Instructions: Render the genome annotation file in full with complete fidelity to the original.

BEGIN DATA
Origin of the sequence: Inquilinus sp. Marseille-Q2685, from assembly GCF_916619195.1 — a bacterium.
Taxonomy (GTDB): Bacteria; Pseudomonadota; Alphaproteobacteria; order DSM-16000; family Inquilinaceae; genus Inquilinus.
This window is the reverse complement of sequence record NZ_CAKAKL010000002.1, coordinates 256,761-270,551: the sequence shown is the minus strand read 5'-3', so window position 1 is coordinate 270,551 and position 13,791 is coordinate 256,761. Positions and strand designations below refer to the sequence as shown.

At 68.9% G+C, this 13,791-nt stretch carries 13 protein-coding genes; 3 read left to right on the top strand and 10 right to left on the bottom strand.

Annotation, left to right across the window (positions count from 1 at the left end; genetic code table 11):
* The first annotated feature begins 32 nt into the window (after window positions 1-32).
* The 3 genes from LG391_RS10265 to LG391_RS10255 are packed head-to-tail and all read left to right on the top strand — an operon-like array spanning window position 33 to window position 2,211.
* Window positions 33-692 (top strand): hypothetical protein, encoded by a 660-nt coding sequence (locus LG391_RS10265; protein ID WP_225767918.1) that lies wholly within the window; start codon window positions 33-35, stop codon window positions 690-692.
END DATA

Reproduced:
Origin of the sequence: Inquilinus sp. Marseille-Q2685, from assembly GCF_916619195.1 — a bacterium.
Taxonomy (GTDB): Bacteria; Pseudomonadota; Alphaproteobacteria; order DSM-16000; family Inquilinaceae; genus Inquilinus.
This window is the reverse complement of sequence record NZ_CAKAKL010000002.1, coordinates 256,761-270,551: the sequence shown is the minus strand read 5'-3', so window position 1 is coordinate 270,551 and position 13,791 is coordinate 256,761. Positions and strand designations below refer to the sequence as shown.

At 68.9% G+C, this 13,791-nt stretch carries 13 protein-coding genes; 3 read left to right on the top strand and 10 right to left on the bottom strand.

Annotation, left to right across the window (positions count from 1 at the left end; genetic code table 11):
* The first annotated feature begins 32 nt into the window (after window positions 1-32).
* The 3 genes from LG391_RS10265 to LG391_RS10255 are packed head-to-tail and all read left to right on the top strand — an operon-like array spanning window position 33 to window position 2,211.
* Window positions 33-692 (top strand): hypothetical protein, encoded by a 660-nt coding sequence (locus LG391_RS10265; protein ID WP_225767918.1) that lies wholly within the window; start codon window positions 33-35, stop codon window positions 690-692.